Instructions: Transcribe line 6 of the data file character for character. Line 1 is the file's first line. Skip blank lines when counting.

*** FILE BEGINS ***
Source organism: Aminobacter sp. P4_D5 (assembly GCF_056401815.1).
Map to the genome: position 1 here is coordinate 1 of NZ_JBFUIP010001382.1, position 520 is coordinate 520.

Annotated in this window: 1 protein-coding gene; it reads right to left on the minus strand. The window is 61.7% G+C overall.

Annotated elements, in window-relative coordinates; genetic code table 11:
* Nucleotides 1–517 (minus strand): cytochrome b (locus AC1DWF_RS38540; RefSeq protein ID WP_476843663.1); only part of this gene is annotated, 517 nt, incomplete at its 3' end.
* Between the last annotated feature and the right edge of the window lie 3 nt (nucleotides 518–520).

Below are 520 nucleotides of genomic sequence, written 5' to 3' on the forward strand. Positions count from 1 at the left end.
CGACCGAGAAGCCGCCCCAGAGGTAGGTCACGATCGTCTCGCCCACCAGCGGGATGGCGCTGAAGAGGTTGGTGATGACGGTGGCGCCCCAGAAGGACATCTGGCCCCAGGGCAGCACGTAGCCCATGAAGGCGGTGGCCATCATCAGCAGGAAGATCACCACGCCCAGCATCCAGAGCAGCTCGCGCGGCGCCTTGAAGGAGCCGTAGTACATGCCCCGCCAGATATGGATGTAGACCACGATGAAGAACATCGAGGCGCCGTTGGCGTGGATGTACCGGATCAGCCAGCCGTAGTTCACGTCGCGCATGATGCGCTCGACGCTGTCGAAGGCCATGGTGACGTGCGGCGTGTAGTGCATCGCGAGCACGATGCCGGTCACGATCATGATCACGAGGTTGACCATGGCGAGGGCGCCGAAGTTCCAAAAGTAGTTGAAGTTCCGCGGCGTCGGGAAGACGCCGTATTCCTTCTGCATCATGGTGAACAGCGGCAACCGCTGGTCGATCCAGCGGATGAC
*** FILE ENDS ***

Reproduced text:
* Between the last annotated feature and the right edge of the window lie 3 nt (nucleotides 518–520).